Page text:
About 10 to 15 percent of the U.S. military is made up of women, but many often feel like their stories and experiences are overlooked. A group of cartoonists and the White River Junction VA have a plan to change that.
On a recent spring evening, the White River Junction VA is buzzing as women veterans share their stories – some for the first time – with cartoonists from the Center for Cartoon Studies.
Together, they will create a cartoon strip about women's experiences in the military.
Sarah Nolin, who was in the Navy, is among them.
“I was active duty for nine years and I've been a reservist ever since, so I have about 20 years total,” she said.
Flipping through a scrapbook, she added, “this book that [we're] looking at is actually a photo album of my Afghanistan deployment in 2012 and 2013.”
Nolin points out pictures of herself to artist JD Lunt as he quickly sketches, working to get the details of her uniform just right. “That's quite the outfit!” he said, pointing out one of Nolin’s many rifles.
Lunt, a cartoonist, helped spearhead this project.
After doing a previous book with the VA about veterans' issues called "When I Returned," he noticed that there were no women portrayed within his work.
So he set out to change that.
“These are stories that we know aren't heard nearly enough, especially in the culture that we're swimming in right now. To ... amplify that voice and share that voice,” Lunt told the group, “and to get to do what we love, which is making comics, sharing these important stories, is just the biggest honor.”
The stories vary.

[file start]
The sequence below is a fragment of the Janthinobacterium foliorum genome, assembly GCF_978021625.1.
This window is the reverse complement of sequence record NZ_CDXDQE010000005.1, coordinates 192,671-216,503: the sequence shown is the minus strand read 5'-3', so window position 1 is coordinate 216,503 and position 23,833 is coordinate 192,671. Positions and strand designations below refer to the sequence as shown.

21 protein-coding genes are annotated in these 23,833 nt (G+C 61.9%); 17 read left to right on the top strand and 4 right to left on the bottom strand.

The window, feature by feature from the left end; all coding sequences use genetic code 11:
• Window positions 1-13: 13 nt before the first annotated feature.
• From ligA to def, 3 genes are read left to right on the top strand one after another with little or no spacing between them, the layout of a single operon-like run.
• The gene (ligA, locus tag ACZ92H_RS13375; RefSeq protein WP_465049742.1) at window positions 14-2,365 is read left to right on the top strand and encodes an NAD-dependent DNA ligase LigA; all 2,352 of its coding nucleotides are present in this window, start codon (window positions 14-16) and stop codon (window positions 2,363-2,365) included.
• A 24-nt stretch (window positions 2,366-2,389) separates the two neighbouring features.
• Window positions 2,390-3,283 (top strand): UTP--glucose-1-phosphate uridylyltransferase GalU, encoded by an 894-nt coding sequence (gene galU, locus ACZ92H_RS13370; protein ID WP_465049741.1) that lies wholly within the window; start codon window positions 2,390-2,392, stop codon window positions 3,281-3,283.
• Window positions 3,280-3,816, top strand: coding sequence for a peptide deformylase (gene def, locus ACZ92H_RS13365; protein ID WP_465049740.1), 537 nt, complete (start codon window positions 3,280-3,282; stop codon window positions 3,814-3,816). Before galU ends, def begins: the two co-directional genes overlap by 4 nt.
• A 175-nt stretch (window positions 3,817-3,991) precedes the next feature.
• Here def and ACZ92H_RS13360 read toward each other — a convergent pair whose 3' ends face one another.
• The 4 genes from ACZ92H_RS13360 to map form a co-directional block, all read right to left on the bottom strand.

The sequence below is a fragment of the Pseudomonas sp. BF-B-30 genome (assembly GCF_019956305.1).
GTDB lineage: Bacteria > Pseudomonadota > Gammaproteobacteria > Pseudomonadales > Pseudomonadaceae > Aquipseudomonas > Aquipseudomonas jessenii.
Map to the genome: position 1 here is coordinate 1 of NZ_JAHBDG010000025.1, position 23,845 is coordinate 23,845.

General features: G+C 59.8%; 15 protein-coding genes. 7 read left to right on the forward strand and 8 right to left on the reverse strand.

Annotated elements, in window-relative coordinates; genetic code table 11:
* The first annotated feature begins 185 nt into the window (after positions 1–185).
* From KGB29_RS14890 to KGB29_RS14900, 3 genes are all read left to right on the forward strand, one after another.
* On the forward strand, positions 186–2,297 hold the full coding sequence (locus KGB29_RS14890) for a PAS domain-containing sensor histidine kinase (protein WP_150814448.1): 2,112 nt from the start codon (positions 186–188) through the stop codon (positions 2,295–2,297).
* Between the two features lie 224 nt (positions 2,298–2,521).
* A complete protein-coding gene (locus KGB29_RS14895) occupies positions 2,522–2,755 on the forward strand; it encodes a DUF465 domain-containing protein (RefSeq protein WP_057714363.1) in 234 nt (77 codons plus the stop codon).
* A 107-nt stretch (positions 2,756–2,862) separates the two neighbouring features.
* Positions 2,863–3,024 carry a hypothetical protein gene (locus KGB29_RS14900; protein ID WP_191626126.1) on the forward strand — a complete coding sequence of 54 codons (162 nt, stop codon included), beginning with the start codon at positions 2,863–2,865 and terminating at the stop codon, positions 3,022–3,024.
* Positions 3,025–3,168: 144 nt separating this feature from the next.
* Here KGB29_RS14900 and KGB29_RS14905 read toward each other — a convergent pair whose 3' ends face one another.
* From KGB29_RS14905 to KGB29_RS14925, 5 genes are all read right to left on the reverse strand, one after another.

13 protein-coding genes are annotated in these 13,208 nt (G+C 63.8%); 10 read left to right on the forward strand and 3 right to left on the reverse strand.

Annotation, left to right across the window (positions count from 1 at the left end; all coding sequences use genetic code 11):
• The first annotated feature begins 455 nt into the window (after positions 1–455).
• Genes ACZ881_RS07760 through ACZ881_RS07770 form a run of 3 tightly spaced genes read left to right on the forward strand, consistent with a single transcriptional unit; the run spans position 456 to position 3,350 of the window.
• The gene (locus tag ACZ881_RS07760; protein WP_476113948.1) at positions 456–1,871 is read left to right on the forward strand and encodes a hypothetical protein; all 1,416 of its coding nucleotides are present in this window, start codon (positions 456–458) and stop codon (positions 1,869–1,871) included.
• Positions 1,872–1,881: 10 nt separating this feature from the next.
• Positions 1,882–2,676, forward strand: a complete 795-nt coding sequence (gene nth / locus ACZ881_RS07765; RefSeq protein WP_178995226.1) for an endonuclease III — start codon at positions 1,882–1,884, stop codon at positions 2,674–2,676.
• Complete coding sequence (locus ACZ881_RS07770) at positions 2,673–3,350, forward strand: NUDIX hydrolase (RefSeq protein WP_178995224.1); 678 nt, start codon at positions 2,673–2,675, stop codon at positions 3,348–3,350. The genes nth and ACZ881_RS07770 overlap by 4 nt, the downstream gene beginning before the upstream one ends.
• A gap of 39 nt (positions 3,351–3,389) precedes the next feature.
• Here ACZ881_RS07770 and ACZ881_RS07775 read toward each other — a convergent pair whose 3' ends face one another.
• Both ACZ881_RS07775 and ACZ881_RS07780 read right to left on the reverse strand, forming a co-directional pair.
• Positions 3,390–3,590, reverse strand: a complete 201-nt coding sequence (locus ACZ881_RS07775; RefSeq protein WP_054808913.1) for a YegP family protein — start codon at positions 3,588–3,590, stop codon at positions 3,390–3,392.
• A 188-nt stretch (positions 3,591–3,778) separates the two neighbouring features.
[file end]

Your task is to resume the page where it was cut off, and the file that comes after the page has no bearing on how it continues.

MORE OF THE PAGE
A mother and son share their stories about traveling in the military.
Nurses describe their deployments in Vietnam with levity.
But other stories are darker, like that of Gioia Cattabriga, who served for 10 years between the '70s and '80s. She says her biggest threat in during that time was not the enemy, but her male peers.
“I hated the everyday politics and the fact that women were blamed for so much. And we were really resented, I think, and regarded as freaks,” she told one illustrator. “When I came home on leave, people that knew me in my hometown said, 'You know there are only two kinds of women that join the service: whores and lesbians. Which one are you?'”
That's part of the reason why Carey Russ, the women's program manager at the White River Junction VA, co-wrote a grant application to the VA Innovators Network to fund the project.
“Women still feel invisible,” she said. "They still feel like their stories aren't heard and their experiences aren't heard. And they often tell me people still don't know that women are in the military and that women are veterans.”
The women will continue to meet with cartoonists throughout the year, and together they will create a series of illustrated stories that will be shared with VA women's programs around the country.